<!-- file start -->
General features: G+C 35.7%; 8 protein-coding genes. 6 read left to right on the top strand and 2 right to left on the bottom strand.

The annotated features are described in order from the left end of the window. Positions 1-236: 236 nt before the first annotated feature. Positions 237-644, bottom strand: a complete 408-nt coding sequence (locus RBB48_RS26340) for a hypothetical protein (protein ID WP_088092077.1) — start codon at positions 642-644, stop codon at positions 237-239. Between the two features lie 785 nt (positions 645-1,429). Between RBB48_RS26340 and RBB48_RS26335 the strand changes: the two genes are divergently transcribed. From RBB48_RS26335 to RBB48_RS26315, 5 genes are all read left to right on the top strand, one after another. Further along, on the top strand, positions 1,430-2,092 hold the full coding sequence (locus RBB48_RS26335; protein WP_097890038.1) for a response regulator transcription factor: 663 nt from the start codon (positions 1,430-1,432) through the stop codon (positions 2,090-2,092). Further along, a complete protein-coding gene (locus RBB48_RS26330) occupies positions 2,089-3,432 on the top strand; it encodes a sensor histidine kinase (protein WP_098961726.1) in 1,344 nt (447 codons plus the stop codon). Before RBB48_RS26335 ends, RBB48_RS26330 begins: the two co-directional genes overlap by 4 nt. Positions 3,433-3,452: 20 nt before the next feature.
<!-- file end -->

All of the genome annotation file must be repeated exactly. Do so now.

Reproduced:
General features: G+C 35.7%; 8 protein-coding genes. 6 read left to right on the top strand and 2 right to left on the bottom strand.

The annotated features are described in order from the left end of the window. Positions 1-236: 236 nt before the first annotated feature. Positions 237-644, bottom strand: a complete 408-nt coding sequence (locus RBB48_RS26340) for a hypothetical protein (protein ID WP_088092077.1) — start codon at positions 642-644, stop codon at positions 237-239. Between the two features lie 785 nt (positions 645-1,429). Between RBB48_RS26340 and RBB48_RS26335 the strand changes: the two genes are divergently transcribed. From RBB48_RS26335 to RBB48_RS26315, 5 genes are all read left to right on the top strand, one after another. Further along, on the top strand, positions 1,430-2,092 hold the full coding sequence (locus RBB48_RS26335; protein WP_097890038.1) for a response regulator transcription factor: 663 nt from the start codon (positions 1,430-1,432) through the stop codon (positions 2,090-2,092). Further along, a complete protein-coding gene (locus RBB48_RS26330) occupies positions 2,089-3,432 on the top strand; it encodes a sensor histidine kinase (protein WP_098961726.1) in 1,344 nt (447 codons plus the stop codon). Before RBB48_RS26335 ends, RBB48_RS26330 begins: the two co-directional genes overlap by 4 nt. Positions 3,433-3,452: 20 nt before the next feature.